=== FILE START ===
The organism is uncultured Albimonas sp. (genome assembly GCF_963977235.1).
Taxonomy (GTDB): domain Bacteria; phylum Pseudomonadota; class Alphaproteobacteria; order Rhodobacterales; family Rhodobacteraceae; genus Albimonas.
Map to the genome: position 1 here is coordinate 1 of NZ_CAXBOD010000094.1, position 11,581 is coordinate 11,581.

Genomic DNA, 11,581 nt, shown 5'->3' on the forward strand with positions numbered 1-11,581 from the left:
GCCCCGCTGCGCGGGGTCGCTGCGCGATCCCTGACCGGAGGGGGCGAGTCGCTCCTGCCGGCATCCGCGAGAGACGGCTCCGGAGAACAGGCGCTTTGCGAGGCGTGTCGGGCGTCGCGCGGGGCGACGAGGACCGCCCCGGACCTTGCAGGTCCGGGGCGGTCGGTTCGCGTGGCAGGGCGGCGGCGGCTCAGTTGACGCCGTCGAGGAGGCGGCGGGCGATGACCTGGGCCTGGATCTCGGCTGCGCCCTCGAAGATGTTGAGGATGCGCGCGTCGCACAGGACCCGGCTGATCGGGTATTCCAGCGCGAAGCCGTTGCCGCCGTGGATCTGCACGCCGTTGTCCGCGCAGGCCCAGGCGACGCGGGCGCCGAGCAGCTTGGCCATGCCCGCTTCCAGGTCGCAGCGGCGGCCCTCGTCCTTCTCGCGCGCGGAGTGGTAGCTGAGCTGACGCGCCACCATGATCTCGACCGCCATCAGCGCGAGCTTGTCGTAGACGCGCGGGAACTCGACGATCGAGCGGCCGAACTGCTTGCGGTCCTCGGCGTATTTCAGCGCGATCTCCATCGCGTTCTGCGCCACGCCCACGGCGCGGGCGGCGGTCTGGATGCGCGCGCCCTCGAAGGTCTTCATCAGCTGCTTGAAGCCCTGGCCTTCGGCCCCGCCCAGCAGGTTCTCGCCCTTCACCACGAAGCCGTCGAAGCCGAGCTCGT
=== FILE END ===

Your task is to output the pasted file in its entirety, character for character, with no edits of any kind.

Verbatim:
The organism is uncultured Albimonas sp. (genome assembly GCF_963977235.1).
Taxonomy (GTDB): domain Bacteria; phylum Pseudomonadota; class Alphaproteobacteria; order Rhodobacterales; family Rhodobacteraceae; genus Albimonas.
Map to the genome: position 1 here is coordinate 1 of NZ_CAXBOD010000094.1, position 11,581 is coordinate 11,581.

Genomic DNA, 11,581 nt, shown 5'->3' on the forward strand with positions numbered 1-11,581 from the left:
GCCCCGCTGCGCGGGGTCGCTGCGCGATCCCTGACCGGAGGGGGCGAGTCGCTCCTGCCGGCATCCGCGAGAGACGGCTCCGGAGAACAGGCGCTTTGCGAGGCGTGTCGGGCGTCGCGCGGGGCGACGAGGACCGCCCCGGACCTTGCAGGTCCGGGGCGGTCGGTTCGCGTGGCAGGGCGGCGGCGGCTCAGTTGACGCCGTCGAGGAGGCGGCGGGCGATGACCTGGGCCTGGATCTCGGCTGCGCCCTCGAAGATGTTGAGGATGCGCGCGTCGCACAGGACCCGGCTGATCGGGTATTCCAGCGCGAAGCCGTTGCCGCCGTGGATCTGCACGCCGTTGTCCGCGCAGGCCCAGGCGACGCGGGCGCCGAGCAGCTTGGCCATGCCCGCTTCCAGGTCGCAGCGGCGGCCCTCGTCCTTCTCGCGCGCGGAGTGGTAGCTGAGCTGACGCGCCACCATGATCTCGACCGCCATCAGCGCGAGCTTGTCGTAGACGCGCGGGAACTCGACGATCGAGCGGCCGAACTGCTTGCGGTCCTCGGCGTATTTCAGCGCGATCTCCATCGCGTTCTGCGCCACGCCCACGGCGCGGGCGGCGGTCTGGATGCGCGCGCCCTCGAAGGTCTTCATCAGCTGCTTGAAGCCCTGGCCTTCGGCCCCGCCCAGCAGGTTCTCGCCCTTCACCACGAAGCCGTCGAAGCCGAGCTCGT